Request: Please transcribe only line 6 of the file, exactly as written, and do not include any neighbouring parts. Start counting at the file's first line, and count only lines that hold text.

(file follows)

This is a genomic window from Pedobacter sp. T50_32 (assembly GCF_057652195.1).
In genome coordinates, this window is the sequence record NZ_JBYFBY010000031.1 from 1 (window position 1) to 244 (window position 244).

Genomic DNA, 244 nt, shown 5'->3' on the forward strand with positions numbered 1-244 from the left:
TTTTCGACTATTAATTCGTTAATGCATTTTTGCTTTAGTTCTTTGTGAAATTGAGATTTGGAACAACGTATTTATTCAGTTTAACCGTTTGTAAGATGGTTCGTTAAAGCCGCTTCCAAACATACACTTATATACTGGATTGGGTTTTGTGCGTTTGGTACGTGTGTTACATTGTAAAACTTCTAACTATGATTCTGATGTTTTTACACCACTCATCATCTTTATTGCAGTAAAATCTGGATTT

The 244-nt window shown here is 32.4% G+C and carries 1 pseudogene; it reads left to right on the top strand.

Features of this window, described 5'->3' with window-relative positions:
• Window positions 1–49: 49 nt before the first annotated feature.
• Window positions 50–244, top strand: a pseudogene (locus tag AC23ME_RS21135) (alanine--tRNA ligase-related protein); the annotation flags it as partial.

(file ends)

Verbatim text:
Features of this window, described 5'->3' with window-relative positions: